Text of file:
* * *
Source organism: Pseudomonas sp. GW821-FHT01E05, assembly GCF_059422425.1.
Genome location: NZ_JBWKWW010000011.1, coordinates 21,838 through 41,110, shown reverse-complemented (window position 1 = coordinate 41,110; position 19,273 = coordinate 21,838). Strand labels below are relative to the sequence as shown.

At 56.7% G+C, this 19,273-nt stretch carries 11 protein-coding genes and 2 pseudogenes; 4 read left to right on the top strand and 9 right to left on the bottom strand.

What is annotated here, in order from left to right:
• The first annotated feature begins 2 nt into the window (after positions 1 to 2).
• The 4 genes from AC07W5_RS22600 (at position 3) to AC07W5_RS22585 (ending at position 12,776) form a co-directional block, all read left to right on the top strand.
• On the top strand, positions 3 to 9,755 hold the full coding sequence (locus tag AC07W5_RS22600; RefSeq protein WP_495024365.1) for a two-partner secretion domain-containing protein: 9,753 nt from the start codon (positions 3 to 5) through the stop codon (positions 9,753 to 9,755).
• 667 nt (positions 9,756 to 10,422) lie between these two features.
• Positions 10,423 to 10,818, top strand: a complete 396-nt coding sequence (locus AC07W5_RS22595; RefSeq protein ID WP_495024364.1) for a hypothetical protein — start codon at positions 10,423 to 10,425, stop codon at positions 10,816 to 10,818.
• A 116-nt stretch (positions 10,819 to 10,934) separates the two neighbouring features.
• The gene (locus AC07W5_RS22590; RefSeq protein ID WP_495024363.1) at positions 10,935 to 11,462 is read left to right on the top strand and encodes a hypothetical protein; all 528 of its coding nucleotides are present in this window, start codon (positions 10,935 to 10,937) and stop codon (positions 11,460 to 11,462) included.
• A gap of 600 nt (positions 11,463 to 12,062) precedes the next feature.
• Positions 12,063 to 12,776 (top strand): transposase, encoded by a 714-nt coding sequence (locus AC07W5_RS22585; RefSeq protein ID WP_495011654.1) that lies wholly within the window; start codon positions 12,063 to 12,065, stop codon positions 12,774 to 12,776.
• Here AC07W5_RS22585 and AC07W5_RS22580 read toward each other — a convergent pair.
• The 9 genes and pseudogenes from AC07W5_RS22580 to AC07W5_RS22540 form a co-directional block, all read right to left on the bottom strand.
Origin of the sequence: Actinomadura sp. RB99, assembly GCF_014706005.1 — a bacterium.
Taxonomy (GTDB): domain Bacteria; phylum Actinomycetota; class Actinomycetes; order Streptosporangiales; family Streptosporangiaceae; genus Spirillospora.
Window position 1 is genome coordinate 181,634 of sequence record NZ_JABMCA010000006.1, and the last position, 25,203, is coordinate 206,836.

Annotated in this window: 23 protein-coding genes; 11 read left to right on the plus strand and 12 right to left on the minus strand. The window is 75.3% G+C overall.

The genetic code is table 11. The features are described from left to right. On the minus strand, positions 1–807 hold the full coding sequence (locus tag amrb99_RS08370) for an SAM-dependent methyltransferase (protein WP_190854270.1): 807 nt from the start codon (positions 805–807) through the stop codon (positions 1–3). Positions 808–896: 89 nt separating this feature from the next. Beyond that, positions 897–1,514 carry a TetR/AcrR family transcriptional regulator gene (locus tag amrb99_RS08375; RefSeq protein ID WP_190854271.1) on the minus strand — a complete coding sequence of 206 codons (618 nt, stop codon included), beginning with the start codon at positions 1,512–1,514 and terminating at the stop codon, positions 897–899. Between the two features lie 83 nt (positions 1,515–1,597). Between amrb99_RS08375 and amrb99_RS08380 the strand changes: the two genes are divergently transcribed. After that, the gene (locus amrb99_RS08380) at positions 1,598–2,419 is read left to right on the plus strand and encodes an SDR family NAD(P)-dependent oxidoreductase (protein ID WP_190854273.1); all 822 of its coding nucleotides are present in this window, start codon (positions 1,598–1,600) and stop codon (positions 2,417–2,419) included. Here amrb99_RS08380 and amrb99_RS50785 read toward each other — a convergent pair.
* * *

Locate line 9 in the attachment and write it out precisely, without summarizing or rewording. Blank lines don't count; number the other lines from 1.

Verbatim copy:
• Positions 10,423 to 10,818, top strand: a complete 396-nt coding sequence (locus AC07W5_RS22595; RefSeq protein ID WP_495024364.1) for a hypothetical protein — start codon at positions 10,423 to 10,425, stop codon at positions 10,816 to 10,818.